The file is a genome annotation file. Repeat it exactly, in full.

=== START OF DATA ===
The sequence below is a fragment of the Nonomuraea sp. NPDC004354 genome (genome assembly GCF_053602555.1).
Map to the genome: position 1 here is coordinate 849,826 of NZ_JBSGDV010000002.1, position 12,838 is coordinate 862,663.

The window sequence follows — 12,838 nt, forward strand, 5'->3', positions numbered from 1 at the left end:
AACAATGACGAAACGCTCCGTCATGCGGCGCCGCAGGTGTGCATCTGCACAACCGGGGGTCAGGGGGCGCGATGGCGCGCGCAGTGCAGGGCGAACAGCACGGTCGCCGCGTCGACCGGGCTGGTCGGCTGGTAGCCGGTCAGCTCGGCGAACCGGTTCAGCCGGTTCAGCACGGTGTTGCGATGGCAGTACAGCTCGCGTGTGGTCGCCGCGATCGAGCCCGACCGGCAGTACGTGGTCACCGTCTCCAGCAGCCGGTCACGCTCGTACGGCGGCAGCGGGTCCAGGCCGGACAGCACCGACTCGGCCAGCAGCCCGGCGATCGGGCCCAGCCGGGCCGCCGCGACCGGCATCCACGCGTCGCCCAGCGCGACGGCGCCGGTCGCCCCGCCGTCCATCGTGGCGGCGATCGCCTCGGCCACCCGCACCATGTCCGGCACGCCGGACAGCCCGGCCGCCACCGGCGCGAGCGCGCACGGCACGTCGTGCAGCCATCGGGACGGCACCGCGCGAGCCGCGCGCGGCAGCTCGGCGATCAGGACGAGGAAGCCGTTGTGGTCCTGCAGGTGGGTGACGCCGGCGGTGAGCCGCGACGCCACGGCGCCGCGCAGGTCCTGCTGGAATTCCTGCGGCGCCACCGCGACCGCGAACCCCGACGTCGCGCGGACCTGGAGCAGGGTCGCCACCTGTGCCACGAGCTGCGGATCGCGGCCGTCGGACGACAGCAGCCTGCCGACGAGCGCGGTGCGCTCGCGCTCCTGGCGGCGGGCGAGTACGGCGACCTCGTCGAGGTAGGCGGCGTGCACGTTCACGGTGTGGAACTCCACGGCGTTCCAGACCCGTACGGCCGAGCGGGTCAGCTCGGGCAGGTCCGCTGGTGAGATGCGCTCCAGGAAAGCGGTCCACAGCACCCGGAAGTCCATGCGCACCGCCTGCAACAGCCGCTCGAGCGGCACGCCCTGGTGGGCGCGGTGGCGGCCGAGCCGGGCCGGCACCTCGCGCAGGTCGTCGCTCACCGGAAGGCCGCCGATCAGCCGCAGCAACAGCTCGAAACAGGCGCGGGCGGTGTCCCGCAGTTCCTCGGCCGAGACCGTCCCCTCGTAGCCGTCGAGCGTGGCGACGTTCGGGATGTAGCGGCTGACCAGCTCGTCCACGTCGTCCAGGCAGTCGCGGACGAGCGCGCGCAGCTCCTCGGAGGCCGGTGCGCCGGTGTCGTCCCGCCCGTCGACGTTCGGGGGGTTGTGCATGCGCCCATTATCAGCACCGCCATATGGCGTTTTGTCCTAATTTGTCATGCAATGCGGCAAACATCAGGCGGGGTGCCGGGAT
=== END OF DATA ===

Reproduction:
The sequence below is a fragment of the Nonomuraea sp. NPDC004354 genome (genome assembly GCF_053602555.1).
Map to the genome: position 1 here is coordinate 849,826 of NZ_JBSGDV010000002.1, position 12,838 is coordinate 862,663.

The window sequence follows — 12,838 nt, forward strand, 5'->3', positions numbered from 1 at the left end:
AACAATGACGAAACGCTCCGTCATGCGGCGCCGCAGGTGTGCATCTGCACAACCGGGGGTCAGGGGGCGCGATGGCGCGCGCAGTGCAGGGCGAACAGCACGGTCGCCGCGTCGACCGGGCTGGTCGGCTGGTAGCCGGTCAGCTCGGCGAACCGGTTCAGCCGGTTCAGCACGGTGTTGCGATGGCAGTACAGCTCGCGTGTGGTCGCCGCGATCGAGCCCGACCGGCAGTACGTGGTCACCGTCTCCAGCAGCCGGTCACGCTCGTACGGCGGCAGCGGGTCCAGGCCGGACAGCACCGACTCGGCCAGCAGCCCGGCGATCGGGCCCAGCCGGGCCGCCGCGACCGGCATCCACGCGTCGCCCAGCGCGACGGCGCCGGTCGCCCCGCCGTCCATCGTGGCGGCGATCGCCTCGGCCACCCGCACCATGTCCGGCACGCCGGACAGCCCGGCCGCCACCGGCGCGAGCGCGCACGGCACGTCGTGCAGCCATCGGGACGGCACCGCGCGAGCCGCGCGCGGCAGCTCGGCGATCAGGACGAGGAAGCCGTTGTGGTCCTGCAGGTGGGTGACGCCGGCGGTGAGCCGCGACGCCACGGCGCCGCGCAGGTCCTGCTGGAATTCCTGCGGCGCCACCGCGACCGCGAACCCCGACGTCGCGCGGACCTGGAGCAGGGTCGCCACCTGTGCCACGAGCTGCGGATCGCGGCCGTCGGACGACAGCAGCCTGCCGACGAGCGCGGTGCGCTCGCGCTCCTGGCGGCGGGCGAGTACGGCGACCTCGTCGAGGTAGGCGGCGTGCACGTTCACGGTGTGGAACTCCACGGCGTTCCAGACCCGTACGGCCGAGCGGGTCAGCTCGGGCAGGTCCGCTGGTGAGATGCGCTCCAGGAAAGCGGTCCACAGCACCCGGAAGTCCATGCGCACCGCCTGCAACAGCCGCTCGAGCGGCACGCCCTGGTGGGCGCGGTGGCGGCCGAGCCGGGCCGGCACCTCGCGCAGGTCGTCGCTCACCGGAAGGCCGCCGATCAGCCGCAGCAACAGCTCGAAACAGGCGCGGGCGGTGTCCCGCAGTTCCTCGGCCGAGACCGTCCCCTCGTAGCCGTCGAGCGTGGCGACGTTCGGGATGTAGCGGCTGACCAGCTCGTCCACGTCGTCCAGGCAGTCGCGGACGAGCGCGCGCAGCTCCTCGGAGGCCGGTGCGCCGGTGTCGTCCCGCCCGTCGACGTTCGGGGGGTTGTGCATGCGCCCATTATCAGCACCGCCATATGGCGTTTTGTCCTAATTTGTCATGCAATGCGGCAAACATCAGGCGGGGTGCCGGGAT